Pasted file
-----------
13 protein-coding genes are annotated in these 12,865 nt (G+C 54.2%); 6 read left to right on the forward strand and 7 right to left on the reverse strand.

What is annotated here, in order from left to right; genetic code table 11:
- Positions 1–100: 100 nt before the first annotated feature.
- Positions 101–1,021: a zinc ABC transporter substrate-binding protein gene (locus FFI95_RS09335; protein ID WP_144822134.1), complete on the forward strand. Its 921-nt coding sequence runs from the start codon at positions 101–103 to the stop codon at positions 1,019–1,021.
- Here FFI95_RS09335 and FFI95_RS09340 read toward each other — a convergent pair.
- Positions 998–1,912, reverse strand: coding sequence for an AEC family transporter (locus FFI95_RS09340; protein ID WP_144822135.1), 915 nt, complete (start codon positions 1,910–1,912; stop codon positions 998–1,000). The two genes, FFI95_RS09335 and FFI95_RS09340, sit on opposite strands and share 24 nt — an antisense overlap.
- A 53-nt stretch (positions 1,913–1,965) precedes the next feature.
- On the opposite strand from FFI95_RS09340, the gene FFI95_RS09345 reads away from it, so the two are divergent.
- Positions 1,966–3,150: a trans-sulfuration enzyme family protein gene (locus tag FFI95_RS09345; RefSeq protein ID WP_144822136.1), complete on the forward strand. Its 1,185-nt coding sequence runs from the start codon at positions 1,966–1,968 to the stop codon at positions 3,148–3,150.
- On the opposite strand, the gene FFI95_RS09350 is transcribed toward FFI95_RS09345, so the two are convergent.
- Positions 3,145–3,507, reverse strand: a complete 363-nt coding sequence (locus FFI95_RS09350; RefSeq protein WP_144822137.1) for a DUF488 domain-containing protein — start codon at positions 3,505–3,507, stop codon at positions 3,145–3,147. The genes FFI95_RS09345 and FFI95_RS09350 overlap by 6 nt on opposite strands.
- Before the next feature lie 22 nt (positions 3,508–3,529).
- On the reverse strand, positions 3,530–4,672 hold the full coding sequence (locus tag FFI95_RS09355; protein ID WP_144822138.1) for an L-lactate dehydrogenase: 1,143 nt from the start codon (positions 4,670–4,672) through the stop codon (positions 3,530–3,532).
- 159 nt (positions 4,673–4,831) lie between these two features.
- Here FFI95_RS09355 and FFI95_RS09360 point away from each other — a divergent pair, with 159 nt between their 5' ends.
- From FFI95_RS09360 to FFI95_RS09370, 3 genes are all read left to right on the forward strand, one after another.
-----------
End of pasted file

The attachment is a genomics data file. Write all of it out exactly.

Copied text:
13 protein-coding genes are annotated in these 12,865 nt (G+C 54.2%); 6 read left to right on the forward strand and 7 right to left on the reverse strand.

What is annotated here, in order from left to right; genetic code table 11:
- Positions 1–100: 100 nt before the first annotated feature.
- Positions 101–1,021: a zinc ABC transporter substrate-binding protein gene (locus FFI95_RS09335; protein ID WP_144822134.1), complete on the forward strand. Its 921-nt coding sequence runs from the start codon at positions 101–103 to the stop codon at positions 1,019–1,021.
- Here FFI95_RS09335 and FFI95_RS09340 read toward each other — a convergent pair.
- Positions 998–1,912, reverse strand: coding sequence for an AEC family transporter (locus FFI95_RS09340; protein ID WP_144822135.1), 915 nt, complete (start codon positions 1,910–1,912; stop codon positions 998–1,000). The two genes, FFI95_RS09335 and FFI95_RS09340, sit on opposite strands and share 24 nt — an antisense overlap.
- A 53-nt stretch (positions 1,913–1,965) precedes the next feature.
- On the opposite strand from FFI95_RS09340, the gene FFI95_RS09345 reads away from it, so the two are divergent.
- Positions 1,966–3,150: a trans-sulfuration enzyme family protein gene (locus tag FFI95_RS09345; RefSeq protein ID WP_144822136.1), complete on the forward strand. Its 1,185-nt coding sequence runs from the start codon at positions 1,966–1,968 to the stop codon at positions 3,148–3,150.
- On the opposite strand, the gene FFI95_RS09350 is transcribed toward FFI95_RS09345, so the two are convergent.
- Positions 3,145–3,507, reverse strand: a complete 363-nt coding sequence (locus FFI95_RS09350; RefSeq protein WP_144822137.1) for a DUF488 domain-containing protein — start codon at positions 3,505–3,507, stop codon at positions 3,145–3,147. The genes FFI95_RS09345 and FFI95_RS09350 overlap by 6 nt on opposite strands.
- Before the next feature lie 22 nt (positions 3,508–3,529).
- On the reverse strand, positions 3,530–4,672 hold the full coding sequence (locus tag FFI95_RS09355; protein ID WP_144822138.1) for an L-lactate dehydrogenase: 1,143 nt from the start codon (positions 4,670–4,672) through the stop codon (positions 3,530–3,532).
- 159 nt (positions 4,673–4,831) lie between these two features.
- Here FFI95_RS09355 and FFI95_RS09360 point away from each other — a divergent pair, with 159 nt between their 5' ends.
- From FFI95_RS09360 to FFI95_RS09370, 3 genes are all read left to right on the forward strand, one after another.